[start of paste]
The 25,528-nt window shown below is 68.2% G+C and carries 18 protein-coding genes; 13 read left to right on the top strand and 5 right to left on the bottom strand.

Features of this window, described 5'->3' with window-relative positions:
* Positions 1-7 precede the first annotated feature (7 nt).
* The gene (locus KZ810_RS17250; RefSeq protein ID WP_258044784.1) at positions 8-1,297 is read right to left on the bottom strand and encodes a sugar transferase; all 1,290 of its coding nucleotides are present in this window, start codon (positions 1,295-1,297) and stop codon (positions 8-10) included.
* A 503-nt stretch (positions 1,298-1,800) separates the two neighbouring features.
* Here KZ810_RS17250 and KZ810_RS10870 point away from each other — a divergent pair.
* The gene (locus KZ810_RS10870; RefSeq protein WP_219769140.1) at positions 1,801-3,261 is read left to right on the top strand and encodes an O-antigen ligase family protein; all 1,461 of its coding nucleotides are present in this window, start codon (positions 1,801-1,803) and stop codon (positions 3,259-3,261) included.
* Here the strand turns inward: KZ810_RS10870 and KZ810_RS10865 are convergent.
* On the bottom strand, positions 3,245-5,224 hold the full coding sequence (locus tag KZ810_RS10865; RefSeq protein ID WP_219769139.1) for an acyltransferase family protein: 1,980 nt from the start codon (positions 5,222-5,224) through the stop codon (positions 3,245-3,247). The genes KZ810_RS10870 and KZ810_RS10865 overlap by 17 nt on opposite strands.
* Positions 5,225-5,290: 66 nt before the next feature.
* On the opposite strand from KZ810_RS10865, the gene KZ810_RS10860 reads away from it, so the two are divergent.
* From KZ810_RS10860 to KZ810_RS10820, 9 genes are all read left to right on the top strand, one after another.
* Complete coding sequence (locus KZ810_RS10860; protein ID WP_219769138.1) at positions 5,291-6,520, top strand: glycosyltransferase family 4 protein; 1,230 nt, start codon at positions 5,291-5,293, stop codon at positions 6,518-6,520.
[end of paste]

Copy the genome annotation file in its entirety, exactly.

The 25,528-nt window shown below is 68.2% G+C and carries 18 protein-coding genes; 13 read left to right on the top strand and 5 right to left on the bottom strand.

Features of this window, described 5'->3' with window-relative positions:
* Positions 1-7 precede the first annotated feature (7 nt).
* The gene (locus KZ810_RS17250; RefSeq protein ID WP_258044784.1) at positions 8-1,297 is read right to left on the bottom strand and encodes a sugar transferase; all 1,290 of its coding nucleotides are present in this window, start codon (positions 1,295-1,297) and stop codon (positions 8-10) included.
* A 503-nt stretch (positions 1,298-1,800) separates the two neighbouring features.
* Here KZ810_RS17250 and KZ810_RS10870 point away from each other — a divergent pair.
* The gene (locus KZ810_RS10870; RefSeq protein WP_219769140.1) at positions 1,801-3,261 is read left to right on the top strand and encodes an O-antigen ligase family protein; all 1,461 of its coding nucleotides are present in this window, start codon (positions 1,801-1,803) and stop codon (positions 3,259-3,261) included.
* Here the strand turns inward: KZ810_RS10870 and KZ810_RS10865 are convergent.
* On the bottom strand, positions 3,245-5,224 hold the full coding sequence (locus tag KZ810_RS10865; RefSeq protein ID WP_219769139.1) for an acyltransferase family protein: 1,980 nt from the start codon (positions 5,222-5,224) through the stop codon (positions 3,245-3,247). The genes KZ810_RS10870 and KZ810_RS10865 overlap by 17 nt on opposite strands.
* Positions 5,225-5,290: 66 nt before the next feature.
* On the opposite strand from KZ810_RS10865, the gene KZ810_RS10860 reads away from it, so the two are divergent.
* From KZ810_RS10860 to KZ810_RS10820, 9 genes are all read left to right on the top strand, one after another.
* Complete coding sequence (locus KZ810_RS10860; protein ID WP_219769138.1) at positions 5,291-6,520, top strand: glycosyltransferase family 4 protein; 1,230 nt, start codon at positions 5,291-5,293, stop codon at positions 6,518-6,520.